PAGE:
4.5 (out of 5) stars for this nonfiction American history title by Sean McLachlan. I listened to the audio (Audible) version and read the kindle version–both of which are well done and present the legends and factual history surrounding Jesse and Frank James and their association with the Youngers, the James-Younger Gang.
In my opinion, the history was presented fairly, properly documented and researched, and provides amateur historians like me with the foundation necessary to create a frame of reference for the fiction I so enjoy reading. As an author, the short format (just over 2 hours listening time, or 62 print pages with historic photographs) provides the most comprehension for the smallest investment; a win-win offering.
Amazon selected ISLAND OF VICE as one of the Top 100 books of 2012; it also selected it as one of the Top Ten history books of the year. I purchased three editions: hardback, audible, and kindle; listened to the audio edition (15 hours, 28 minutes), reread much of the kindle edition and hardback.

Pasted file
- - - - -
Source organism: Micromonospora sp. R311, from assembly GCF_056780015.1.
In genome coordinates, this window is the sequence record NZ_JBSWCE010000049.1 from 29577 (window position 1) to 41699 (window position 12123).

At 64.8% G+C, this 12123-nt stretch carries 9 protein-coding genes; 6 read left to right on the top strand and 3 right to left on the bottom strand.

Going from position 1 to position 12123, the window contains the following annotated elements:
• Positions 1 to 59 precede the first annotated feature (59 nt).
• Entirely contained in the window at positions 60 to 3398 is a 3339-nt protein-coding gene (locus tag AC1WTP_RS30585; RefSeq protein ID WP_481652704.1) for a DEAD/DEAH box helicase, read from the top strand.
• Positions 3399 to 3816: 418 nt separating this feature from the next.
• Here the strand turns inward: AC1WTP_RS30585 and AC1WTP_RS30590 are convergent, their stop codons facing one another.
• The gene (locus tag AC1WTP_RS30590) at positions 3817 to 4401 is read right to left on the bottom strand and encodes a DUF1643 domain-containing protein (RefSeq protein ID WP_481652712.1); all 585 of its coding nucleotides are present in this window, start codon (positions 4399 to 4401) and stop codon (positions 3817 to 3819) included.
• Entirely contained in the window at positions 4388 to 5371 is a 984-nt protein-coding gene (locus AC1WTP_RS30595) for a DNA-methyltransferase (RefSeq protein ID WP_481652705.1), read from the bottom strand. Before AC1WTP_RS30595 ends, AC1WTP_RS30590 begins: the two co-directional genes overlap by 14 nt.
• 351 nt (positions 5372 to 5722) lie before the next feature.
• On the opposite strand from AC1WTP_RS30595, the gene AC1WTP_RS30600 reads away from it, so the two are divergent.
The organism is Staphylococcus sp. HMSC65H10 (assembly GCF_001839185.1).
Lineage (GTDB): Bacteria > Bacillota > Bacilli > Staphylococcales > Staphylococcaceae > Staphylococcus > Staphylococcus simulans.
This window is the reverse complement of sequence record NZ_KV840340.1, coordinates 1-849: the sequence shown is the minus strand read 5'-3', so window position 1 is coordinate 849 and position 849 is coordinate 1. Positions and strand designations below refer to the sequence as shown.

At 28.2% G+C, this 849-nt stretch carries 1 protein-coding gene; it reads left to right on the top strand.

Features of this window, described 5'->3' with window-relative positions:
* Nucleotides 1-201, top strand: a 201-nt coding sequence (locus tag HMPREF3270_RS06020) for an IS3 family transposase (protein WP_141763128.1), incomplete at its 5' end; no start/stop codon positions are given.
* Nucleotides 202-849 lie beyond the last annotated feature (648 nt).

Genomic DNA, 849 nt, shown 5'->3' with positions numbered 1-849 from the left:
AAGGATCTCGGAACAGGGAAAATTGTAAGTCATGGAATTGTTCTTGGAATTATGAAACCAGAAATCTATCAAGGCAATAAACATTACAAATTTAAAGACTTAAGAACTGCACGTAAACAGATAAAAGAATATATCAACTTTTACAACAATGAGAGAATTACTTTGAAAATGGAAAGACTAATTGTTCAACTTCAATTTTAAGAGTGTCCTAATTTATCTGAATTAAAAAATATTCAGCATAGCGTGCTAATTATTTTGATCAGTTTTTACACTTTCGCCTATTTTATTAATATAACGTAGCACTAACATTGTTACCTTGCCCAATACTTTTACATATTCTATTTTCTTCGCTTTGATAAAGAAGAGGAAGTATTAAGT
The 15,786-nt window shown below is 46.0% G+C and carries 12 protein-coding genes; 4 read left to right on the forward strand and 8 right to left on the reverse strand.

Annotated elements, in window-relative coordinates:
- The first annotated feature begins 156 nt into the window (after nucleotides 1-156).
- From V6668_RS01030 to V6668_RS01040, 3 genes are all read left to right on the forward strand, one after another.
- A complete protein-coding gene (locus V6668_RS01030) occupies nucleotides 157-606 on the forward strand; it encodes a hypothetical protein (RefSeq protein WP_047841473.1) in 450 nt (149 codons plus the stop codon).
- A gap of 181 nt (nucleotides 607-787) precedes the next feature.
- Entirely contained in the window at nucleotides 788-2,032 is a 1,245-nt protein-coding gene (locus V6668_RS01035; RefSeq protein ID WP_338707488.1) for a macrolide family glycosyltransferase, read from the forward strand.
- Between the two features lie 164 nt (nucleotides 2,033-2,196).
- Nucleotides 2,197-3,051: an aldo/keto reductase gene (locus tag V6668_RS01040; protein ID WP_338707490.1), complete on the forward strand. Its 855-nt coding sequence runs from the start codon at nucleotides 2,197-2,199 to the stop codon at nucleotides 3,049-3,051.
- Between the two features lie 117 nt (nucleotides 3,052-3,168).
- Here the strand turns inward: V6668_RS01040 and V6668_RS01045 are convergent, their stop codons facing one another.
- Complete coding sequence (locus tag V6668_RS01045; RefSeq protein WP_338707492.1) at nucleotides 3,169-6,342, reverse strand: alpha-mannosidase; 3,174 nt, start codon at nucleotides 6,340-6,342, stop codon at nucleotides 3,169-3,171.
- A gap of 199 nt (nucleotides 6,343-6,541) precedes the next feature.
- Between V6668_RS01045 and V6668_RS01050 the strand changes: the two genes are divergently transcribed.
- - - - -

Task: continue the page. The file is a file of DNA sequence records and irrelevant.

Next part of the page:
From an amateur historian viewpoint–and my fascination with all things late 19th century–this nonfiction title deserves five stars. I learned so very much from every chapter, found myself so ever much better informed about the 1890’s in politics, the Reform Movement (Progressive Era). Review contains two pages of images from the hardback and kindle editions.
FIVE STARS for Charles River Editors’ Legends of the Wild West: Tombstone, Arizona. This nonfiction account covers the breadth of Tombstone from the first miners and where the settlement took its name to the forever famous gunfight at the O.K. Corral. Amateur historians and readers of fiction set in the American West will benefit from reading or listening to this informative and entertaining book.
5 STARS!–what did Chris Enss do with this title to earn such a high rating? I explain why I read non-fiction books about the Old West, why I recommend them to readers of fiction, the particular value of OBJECT: MATRIMONY for readers of fiction.
HISTORY OF THE TELEPHONE is an incredibly readable resource. Entertaining, enlightening, an historic gem. I delved right in, entirely unaware that it had been written more than 100 years ago. It reads with the same clarity and ease as if it had been written recently, and by a gifted historian. It’s that insanely well-written.